What I find very interesting is the complexities of applying multiple theories to this particular text for it being a children’s/young reader’s genre. I will take a look at three literary theories, New Historicism, Deconstruction and Reception/Reader response and how we can apply them to the story.
I am really in shock of the different levels I keep seeing being brought forward after my studies. I would like to read it again in its entirety after this class and really formulate a more diverse understanding in applying more theories. I do know that now, when I read a text it will become easier for me to comprehend and explain deeper meaning and ambiguities, as my youngest is still interested in me reading to him and does ask many questions the texts raises, Mostly from the “Diary of a Wimpy Kid” series at this point, in regards to bodily functions, but I am prepared more so now than before in how to engage reader responses and other approaches that he and I can explore together with a better grasp on where an author is coming from and see stories in a whole new light.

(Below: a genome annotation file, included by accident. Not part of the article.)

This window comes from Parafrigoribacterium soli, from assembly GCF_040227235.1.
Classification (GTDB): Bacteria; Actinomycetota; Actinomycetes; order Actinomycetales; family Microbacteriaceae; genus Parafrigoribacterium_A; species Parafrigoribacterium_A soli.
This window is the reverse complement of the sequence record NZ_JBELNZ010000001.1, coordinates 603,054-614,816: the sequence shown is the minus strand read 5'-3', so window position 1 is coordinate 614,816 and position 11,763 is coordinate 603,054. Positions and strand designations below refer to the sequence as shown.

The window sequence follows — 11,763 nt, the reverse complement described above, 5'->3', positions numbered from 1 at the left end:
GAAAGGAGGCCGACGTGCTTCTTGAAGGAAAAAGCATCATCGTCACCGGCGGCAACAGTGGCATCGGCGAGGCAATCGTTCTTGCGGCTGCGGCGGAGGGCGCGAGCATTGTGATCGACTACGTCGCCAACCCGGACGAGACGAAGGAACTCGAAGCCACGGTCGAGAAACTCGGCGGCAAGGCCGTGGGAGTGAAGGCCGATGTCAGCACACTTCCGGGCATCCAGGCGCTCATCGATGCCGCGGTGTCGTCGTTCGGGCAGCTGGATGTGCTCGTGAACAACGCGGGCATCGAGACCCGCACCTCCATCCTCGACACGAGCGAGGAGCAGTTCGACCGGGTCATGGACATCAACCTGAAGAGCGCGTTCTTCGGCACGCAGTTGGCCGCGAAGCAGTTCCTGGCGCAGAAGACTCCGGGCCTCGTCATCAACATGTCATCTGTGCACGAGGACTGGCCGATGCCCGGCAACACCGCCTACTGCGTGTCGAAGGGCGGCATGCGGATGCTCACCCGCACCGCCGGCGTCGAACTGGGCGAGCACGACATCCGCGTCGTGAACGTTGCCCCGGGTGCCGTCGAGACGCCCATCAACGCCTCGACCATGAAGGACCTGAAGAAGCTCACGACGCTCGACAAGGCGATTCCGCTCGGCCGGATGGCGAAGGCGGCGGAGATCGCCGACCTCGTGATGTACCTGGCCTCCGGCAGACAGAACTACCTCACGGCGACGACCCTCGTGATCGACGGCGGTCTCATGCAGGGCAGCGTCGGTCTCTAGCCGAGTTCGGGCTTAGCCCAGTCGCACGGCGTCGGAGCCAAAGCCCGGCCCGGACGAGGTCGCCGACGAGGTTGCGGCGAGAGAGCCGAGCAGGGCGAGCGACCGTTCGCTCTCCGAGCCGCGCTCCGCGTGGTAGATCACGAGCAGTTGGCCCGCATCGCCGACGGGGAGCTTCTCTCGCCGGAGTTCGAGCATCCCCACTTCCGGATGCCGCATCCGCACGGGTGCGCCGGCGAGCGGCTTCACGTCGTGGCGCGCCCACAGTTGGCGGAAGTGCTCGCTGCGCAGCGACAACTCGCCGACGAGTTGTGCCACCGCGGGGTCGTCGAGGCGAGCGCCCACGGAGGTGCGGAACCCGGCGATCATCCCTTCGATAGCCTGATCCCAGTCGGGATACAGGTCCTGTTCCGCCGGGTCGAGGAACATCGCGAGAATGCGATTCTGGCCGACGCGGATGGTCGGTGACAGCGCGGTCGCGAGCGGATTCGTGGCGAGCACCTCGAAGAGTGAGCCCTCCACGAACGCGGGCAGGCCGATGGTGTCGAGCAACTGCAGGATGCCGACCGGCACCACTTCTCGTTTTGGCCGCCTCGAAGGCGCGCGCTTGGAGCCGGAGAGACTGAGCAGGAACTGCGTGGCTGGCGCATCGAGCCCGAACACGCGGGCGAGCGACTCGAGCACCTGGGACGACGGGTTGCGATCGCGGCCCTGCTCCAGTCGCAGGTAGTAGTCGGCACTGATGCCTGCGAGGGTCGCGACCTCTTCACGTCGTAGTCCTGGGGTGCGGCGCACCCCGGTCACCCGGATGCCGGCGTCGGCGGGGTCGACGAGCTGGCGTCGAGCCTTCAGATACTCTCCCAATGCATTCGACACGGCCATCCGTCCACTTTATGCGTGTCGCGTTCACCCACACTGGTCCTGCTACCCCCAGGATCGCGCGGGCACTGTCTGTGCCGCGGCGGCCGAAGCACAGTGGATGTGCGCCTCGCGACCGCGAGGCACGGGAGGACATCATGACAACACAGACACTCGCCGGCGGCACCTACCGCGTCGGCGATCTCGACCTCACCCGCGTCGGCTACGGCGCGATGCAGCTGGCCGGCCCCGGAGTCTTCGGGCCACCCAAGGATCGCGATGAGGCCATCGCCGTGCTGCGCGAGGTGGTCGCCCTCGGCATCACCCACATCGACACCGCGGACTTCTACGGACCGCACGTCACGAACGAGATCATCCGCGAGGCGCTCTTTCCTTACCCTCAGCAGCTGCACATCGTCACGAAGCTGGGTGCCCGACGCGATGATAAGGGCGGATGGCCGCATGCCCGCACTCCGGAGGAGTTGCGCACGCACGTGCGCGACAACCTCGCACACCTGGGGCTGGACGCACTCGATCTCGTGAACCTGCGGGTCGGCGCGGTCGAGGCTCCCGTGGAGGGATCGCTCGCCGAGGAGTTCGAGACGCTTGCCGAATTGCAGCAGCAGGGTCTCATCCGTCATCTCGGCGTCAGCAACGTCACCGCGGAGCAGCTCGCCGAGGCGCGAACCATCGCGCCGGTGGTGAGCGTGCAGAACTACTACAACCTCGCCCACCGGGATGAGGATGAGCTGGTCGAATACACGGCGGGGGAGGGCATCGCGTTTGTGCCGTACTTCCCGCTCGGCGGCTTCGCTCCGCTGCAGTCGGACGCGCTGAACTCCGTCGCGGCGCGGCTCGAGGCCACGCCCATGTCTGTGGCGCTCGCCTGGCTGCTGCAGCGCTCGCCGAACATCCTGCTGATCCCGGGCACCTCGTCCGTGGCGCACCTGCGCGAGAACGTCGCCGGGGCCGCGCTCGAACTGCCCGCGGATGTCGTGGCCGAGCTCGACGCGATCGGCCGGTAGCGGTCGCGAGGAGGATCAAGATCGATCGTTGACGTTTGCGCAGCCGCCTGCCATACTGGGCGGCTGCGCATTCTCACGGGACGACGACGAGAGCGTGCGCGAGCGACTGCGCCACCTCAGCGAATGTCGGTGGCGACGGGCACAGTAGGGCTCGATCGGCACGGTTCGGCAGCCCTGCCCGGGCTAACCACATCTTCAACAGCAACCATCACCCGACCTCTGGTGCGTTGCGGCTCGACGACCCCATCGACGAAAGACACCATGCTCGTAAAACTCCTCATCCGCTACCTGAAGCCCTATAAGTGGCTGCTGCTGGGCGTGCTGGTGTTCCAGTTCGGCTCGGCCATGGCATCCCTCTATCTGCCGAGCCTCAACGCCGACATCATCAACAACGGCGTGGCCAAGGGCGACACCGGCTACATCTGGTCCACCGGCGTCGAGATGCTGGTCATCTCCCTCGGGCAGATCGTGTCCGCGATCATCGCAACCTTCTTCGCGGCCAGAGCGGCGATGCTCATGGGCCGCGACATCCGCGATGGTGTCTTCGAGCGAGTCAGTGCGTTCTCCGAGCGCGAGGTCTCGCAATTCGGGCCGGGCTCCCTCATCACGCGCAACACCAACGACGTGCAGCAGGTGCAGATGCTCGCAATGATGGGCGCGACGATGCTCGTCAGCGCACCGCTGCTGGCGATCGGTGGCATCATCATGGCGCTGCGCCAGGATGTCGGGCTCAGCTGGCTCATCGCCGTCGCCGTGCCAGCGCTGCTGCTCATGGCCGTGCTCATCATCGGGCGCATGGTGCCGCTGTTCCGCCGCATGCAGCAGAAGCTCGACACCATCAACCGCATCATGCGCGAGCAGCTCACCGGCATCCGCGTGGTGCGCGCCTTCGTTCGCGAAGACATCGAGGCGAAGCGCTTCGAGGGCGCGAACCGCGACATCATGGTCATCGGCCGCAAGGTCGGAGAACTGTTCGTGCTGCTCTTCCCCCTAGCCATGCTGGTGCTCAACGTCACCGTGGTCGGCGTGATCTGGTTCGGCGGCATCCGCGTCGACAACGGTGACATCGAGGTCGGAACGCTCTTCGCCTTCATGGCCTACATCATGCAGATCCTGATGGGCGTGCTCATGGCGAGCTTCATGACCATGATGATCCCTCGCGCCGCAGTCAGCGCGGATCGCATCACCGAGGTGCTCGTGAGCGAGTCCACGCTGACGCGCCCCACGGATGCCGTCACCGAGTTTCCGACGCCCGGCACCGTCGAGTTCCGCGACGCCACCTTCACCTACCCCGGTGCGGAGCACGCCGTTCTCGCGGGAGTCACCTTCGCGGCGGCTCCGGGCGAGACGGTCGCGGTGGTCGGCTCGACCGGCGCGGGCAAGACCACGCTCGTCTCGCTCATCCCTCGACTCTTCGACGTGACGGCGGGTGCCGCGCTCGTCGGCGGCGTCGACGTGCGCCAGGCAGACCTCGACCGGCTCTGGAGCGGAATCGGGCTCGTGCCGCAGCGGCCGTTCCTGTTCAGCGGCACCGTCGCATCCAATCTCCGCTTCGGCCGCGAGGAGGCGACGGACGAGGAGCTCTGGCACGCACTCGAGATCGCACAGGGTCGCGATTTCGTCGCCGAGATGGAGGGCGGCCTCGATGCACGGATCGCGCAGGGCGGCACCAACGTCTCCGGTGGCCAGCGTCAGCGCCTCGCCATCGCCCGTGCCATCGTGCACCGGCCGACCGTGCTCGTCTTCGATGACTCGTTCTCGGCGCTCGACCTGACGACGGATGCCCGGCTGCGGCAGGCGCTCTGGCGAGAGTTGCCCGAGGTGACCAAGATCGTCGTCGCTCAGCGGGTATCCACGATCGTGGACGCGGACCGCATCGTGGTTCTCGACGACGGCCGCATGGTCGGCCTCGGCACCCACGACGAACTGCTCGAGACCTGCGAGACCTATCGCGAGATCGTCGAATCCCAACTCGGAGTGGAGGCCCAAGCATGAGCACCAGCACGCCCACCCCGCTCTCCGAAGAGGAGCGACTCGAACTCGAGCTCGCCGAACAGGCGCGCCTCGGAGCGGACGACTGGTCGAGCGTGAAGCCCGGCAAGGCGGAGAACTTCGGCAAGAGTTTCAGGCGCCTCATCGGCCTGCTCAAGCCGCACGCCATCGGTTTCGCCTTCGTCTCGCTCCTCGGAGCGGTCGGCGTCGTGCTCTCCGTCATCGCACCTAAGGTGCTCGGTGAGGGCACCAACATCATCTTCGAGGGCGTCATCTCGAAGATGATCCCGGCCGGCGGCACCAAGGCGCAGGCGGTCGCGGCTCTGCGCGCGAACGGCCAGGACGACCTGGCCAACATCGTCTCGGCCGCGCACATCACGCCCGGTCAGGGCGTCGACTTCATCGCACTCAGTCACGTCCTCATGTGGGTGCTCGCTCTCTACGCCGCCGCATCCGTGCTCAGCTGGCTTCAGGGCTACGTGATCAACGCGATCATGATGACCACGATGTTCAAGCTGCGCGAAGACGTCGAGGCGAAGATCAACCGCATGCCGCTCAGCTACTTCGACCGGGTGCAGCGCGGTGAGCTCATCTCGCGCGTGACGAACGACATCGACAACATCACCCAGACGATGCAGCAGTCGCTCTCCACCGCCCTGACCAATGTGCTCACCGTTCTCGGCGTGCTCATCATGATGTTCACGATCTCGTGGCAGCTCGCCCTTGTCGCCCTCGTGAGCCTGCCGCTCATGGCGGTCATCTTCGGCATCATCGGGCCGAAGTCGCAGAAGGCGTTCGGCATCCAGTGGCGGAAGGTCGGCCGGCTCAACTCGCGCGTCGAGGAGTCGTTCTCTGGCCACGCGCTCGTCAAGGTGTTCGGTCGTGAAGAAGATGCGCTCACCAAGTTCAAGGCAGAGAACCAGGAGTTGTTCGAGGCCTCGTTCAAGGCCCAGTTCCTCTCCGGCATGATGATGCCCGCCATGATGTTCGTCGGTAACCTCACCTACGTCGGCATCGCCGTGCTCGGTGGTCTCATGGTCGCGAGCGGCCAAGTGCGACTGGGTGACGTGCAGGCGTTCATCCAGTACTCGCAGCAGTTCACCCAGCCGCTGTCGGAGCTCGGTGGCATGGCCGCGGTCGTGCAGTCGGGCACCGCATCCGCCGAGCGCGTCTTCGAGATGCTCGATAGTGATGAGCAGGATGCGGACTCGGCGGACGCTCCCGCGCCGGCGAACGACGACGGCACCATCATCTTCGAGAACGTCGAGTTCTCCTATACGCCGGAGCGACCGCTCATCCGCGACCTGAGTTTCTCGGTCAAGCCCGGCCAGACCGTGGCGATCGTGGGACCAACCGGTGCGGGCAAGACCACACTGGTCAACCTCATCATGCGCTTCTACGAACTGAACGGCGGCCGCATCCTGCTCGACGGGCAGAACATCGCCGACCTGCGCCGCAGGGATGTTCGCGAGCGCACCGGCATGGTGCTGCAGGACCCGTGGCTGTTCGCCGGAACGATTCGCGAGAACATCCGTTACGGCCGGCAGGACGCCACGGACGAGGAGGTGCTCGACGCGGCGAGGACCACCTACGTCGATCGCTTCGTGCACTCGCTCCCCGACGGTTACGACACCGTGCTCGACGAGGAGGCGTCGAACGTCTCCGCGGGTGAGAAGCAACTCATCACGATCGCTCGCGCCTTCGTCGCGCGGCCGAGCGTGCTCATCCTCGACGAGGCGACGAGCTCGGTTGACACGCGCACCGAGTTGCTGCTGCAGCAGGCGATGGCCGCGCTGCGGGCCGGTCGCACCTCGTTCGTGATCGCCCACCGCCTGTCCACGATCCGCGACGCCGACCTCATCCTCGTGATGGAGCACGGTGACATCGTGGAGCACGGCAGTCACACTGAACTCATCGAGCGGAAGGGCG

White was born in Mount Vernon, New York, on July 11,1899 and died on October 1, 1985 at 86 years of age, in his rural farm town environment of North Brooklyn Maine; where it “is of central importance to the creation of Charlotte's Web, a book that is, among other things, a celebration of the seasons in a rural life.” (Cech 1983 web n. pag)
White’s career started 1927, he joined...
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...tical Perspectives. 3rd ed. Boston: Bedford-St. Martins, 2010. 418-19. Print.
Neumeyer, Peter F. "E (lwyn) B (rooks) White." American Writers for Children, 1900-1960. Ed. John Cech. Detroit: Gale Research, 1983. Dictionary of Literary Biography Vol. 22. Literature Resource Center. Web. 2 Dec. 2013.
Rice, Philip, and Patricia Waugh. “Hayden White, Jacques Derrida, Harold Bloom, Terry Eagleton.” Modern Literary Theory: A Reader. 4th ed. London: Arnold, 2001. Print.
Schama, Chloe. "Smithsonian.com." Smithsonian Magazine. Smithsonian, 3 June 2011. Web. 03 Dec. 2013
Siegle, Kristi. "Introduction to Modern Literary Theory." Introduction to Modern Literary Theory. Dr. Kristi Siegel, Jan. 2006. Web. 07 Dec. 2013.
White, E. B., Garth Williams, and Edith Goodkind Rosenwald. Charlotte's Web. New York: Harper, 1952. Print.
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